BrightScope/ICI Data Show Diverse Range of 401(k) Investment Options
Plan Costs and Fees Also Continue to Trend Downward
Washington, DC; June 19, 2019—Employers offer a wide and diverse range of investment options to encourage their employees to contribute toward their retirement savings, according to an updated study on 401(k) data from BrightScope and the Investment Company Institute (ICI). The report, The BrightScope/ICI Defined Contribution Plan Profile: A Close Look at 401(k) Plans, 2016, revealed that in 2016 the average large 401(k) plan offered 27 investment options, including a mix of equity funds, bond funds, and target date funds. The study also found that employers often use simple matching formulas to encourage employee contributions and that plan fees continue to decline over time.
“Employers recognize the importance of being able to customize the design of their 401(k) plans to suit their workforces, which is one of the strengths of the 401(k) system,” said Sarah Holden, ICI’s senior director of retirement and investor research. “Employers use the flexibility of the 401(k) system—including a wide variety of investment options and the structure of employer contributions—to build plans that encourage employee participation and make it easier for participants to plan and save.”
BrightScope and ICI update their study annually, using the Department of Labor’s data from the Form 5500 filed by each of the approximately 560,000 401(k) plans. The study also incorporates data from the BrightScope Defined Contribution Plan Database, which includes information from more than 50,000 large 401(k) plans that filed detailed audited reports with the Department of Labor. With the BrightScope data, it also is possible to track consistent 401(k) plans over time.
Notably, the report finds that 401(k) plan fees continue to trend downward. BrightScope’s total plan cost measure—including all fees on the audited Form 5500 reports, as well as fees paid through investment expense ratios—was 0.96 percent of assets in 2016, down from 1.02 percent in 2009.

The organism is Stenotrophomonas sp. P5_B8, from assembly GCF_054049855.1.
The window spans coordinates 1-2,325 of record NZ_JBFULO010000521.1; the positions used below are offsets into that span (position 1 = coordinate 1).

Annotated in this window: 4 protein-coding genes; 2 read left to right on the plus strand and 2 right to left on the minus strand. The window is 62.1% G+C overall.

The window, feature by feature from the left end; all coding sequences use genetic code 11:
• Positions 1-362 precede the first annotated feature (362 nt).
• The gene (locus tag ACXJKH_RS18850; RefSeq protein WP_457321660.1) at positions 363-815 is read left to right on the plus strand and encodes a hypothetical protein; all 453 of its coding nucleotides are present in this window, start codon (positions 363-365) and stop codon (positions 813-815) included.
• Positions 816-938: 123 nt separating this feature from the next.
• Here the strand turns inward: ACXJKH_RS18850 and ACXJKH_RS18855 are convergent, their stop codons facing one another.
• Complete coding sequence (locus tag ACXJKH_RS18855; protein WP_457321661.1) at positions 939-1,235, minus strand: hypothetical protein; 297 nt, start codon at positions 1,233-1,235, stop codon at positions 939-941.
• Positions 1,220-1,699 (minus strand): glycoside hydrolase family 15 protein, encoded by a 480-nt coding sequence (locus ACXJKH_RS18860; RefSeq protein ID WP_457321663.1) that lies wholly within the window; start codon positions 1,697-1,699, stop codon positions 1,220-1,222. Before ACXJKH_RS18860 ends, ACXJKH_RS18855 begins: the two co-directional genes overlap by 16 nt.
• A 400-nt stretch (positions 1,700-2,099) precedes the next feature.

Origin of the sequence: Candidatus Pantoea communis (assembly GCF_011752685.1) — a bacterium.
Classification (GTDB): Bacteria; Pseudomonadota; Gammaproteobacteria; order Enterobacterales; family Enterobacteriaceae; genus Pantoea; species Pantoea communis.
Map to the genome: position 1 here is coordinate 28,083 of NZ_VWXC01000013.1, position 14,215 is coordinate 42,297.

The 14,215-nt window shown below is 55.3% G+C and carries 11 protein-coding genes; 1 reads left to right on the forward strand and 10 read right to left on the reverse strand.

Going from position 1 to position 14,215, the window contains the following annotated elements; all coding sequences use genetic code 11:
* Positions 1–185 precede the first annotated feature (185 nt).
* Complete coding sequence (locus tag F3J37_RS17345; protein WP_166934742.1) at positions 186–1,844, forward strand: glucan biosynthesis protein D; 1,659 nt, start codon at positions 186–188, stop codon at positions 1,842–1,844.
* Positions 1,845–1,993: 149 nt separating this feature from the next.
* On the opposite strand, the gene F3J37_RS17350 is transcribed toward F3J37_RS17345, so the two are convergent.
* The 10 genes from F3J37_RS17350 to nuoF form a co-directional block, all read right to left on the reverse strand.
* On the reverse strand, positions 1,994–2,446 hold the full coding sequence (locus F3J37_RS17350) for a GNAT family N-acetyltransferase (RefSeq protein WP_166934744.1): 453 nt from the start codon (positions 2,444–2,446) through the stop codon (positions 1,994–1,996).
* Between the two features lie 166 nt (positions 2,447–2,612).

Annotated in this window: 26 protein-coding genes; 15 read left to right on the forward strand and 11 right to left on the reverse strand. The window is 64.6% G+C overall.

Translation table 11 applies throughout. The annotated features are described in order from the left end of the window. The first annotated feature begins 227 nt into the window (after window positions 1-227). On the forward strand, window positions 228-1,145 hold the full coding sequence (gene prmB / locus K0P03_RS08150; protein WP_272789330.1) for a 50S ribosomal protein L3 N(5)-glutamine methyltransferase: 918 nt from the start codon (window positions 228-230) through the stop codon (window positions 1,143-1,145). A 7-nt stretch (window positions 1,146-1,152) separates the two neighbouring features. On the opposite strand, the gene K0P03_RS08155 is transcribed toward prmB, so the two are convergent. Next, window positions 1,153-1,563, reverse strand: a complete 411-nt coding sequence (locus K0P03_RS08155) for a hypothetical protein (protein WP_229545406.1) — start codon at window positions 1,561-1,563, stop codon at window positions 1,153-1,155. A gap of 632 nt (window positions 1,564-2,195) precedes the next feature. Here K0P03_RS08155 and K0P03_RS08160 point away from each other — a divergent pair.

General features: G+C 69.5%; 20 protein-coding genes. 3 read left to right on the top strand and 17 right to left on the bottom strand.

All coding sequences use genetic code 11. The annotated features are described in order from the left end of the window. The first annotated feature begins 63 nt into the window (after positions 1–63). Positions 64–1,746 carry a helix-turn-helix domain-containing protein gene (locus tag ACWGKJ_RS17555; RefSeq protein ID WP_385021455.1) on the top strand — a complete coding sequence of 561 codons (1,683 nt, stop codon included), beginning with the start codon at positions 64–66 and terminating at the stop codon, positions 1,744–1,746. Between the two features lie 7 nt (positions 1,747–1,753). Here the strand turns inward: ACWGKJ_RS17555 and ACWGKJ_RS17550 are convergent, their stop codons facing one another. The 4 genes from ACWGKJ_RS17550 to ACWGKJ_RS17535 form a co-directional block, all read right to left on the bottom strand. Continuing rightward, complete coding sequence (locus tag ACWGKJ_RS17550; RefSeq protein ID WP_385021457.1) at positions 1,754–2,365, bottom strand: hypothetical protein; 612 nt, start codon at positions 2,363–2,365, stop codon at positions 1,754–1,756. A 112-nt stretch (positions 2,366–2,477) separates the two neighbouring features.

“The 401(k) marketplace is constantly evolving and with that, the overall costs of 401(k) plans for participants have declined,” said Brooks Herman, vice president of data and research at BrightScope, an Institutional Shareholder Services Inc. business. “There are a variety of factors contributing to the decrease of fees and expenses in plans, including increased competition and the growing size of the 401(k) marketplace, as well as public disclosure of plan costs. All of these factors benefit participants and help them continue to grow their retirement nest eggs.”
The study also found that mutual fund expense ratios in 401(k) plans tend to be lower in larger plans and mirror the overall downward trend for plan fees. For example, among consistent large 401(k) plans, the average domestic equity expense ratio fell from 0.65 percent in 2009 to 0.45 percent in 2016 (see figure below).
401(k) Plan Mutual Fund Fees in Consistent Plans Tended to Decrease Between 2009 and 2016
Asset-weighted average expense ratio as a percentage of plan mutual fund assets among plans with audited 401(k) filings in the BrightScope database in every year by mutual fund investment objective
*A target date fund typically rebalances its portfolio to become less focused on growth and more focused on income as it approaches and passes the target date of the fund, which is usually included in the fund’s name.
Note: The sample is 19,670 plans in the BrightScope Defined Contribution Database in each year between 2009 and 2016 with $0.8 trillion in mutual fund assets in 2009 and $1.3 trillion in mutual fund assets in 2016. BrightScope audited 401(k) filings generally include plans with 100 participants or more. Plans with fewer than four investment options, more than 100 investment options, or less than $1 million in plan assets are excluded from BrightScope audited 401(k) filings for this analysis.
Source: BrightScope Defined Contribution Plan Database, Morningstar, and Lipper
Other key findings of the study include:
The vast majority of 401(k) plan participants are in plans that offer employer contributions. In 2016, 85 percent of large 401(k) plans covering more than nine out of 10 plan participants had employer contributions. Employer contributions most commonly are structured as a simple matching contribution. Among large 401(k) plans with employer contributions, 6 percent have automatic employer contributions, where participants receive the contribution even if they don’t contribute themselves.
Most larger 401(k) plans use auto-enrollment: More than half of the larger 401(k) plans in the sample with more than $250 million in plan assets reported that they automatically enrolled their participants. For plans with more than $1 billion in assets, nearly six in 10 used auto-enrollment, compared with fewer than two in 10 plans with $10 million or less in plan assets that used auto-enrollment.
Investment lineups of large 401(k) plans offer a range of risk and return. Essentially all large 401(k) plans included domestic equity funds, international equity funds, and domestic bond funds in their investment lineups. In 2016, 80 percent of large 401(k) plans offered target date funds; 69 percent offered guaranteed investment contracts (GICs); 65 percent offered other types of balanced funds; 44 percent offered money funds; and 30 percent offered international bond funds.